ZIP Code Math
Builds computation and research skills
Create addition and subtraction problems using ZIP codes. The two-factor ZIP codes should result in an answer that is another ZIP code. For example: 60601 (Chicago, Illinois) + 10469 (Bronx, New York) = 71070. Challenge students to calculate the answers and use a ZIP code directory to determine the name of the place that corresponds to the answer. (Answer: 71070 is Saline, Louisiana.)
Resource: City, State, ZIP Code Look-Up
Builds geography skills
Create a set of bingo cards with the name of a state or country in each square. Keep the cards handy and use them to play Capital Bingo. Call out the names of capital cities, and students mark the corresponding countries or states. Be sure to check the winner's card.
Variation: If you aren't studying capitals, adapt the bingo format to something you are studying -- math facts or vocabulary, for example.
State Abbreviation Match-Up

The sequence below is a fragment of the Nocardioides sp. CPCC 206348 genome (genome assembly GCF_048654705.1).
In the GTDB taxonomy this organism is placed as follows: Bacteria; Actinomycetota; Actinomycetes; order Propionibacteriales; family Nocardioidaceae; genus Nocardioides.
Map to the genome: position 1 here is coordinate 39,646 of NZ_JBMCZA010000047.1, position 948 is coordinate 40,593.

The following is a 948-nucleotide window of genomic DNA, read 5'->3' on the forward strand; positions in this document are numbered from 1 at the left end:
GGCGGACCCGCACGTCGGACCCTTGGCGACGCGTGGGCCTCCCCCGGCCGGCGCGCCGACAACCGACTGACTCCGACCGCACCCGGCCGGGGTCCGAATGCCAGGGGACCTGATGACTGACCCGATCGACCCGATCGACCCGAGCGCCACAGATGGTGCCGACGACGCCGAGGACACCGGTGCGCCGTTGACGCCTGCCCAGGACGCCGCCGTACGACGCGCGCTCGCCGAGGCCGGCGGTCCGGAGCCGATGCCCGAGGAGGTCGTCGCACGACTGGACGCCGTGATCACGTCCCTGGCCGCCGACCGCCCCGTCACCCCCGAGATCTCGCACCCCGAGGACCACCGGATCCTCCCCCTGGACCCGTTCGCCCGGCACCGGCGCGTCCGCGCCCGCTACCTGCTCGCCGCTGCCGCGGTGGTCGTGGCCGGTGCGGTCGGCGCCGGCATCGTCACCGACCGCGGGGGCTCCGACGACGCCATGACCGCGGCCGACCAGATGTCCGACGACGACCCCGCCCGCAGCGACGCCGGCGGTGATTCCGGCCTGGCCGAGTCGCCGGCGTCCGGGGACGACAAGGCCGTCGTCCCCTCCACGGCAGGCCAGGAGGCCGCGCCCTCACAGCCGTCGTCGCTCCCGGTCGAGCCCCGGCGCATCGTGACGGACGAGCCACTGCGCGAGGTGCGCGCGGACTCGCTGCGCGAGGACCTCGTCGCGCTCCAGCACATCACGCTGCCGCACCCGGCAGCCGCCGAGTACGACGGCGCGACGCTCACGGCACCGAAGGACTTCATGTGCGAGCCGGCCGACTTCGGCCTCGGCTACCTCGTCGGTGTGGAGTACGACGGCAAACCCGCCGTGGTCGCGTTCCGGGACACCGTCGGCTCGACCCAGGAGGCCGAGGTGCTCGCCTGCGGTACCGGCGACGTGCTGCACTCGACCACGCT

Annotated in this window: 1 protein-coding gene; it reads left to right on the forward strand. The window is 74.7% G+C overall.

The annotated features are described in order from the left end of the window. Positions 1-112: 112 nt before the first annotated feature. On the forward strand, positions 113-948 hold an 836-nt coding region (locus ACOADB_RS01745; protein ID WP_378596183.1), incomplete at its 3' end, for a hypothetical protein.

Builds geography and abbreviation skills
Count out index cards equal to the number of students in your class. Write the full name of a state on the first card and the abbreviation of that state on the next card. Continue until you have written a state name or abbreviation on each card. Place a card face down on each student's desk. Then instruct students to turn over their cards. Give students two minutes to find the person who has the state name or abbreviation that goes with the card they hold.
Anagrams are a terrific tool for stimulating students to think critically. Write the four phrases below on a board or chart. The letters in each phrase can be rearranged to spell a word. The words all have something in common. Challenge students to figure out the four words and what the words have in common.
Adapt the activity for younger students: To make the activity easier, tell students what the words have in common or arrange students in pairs to solve the anagram puzzles.
Answers: parrot, falcon, cardinal, and hummingbird are all birds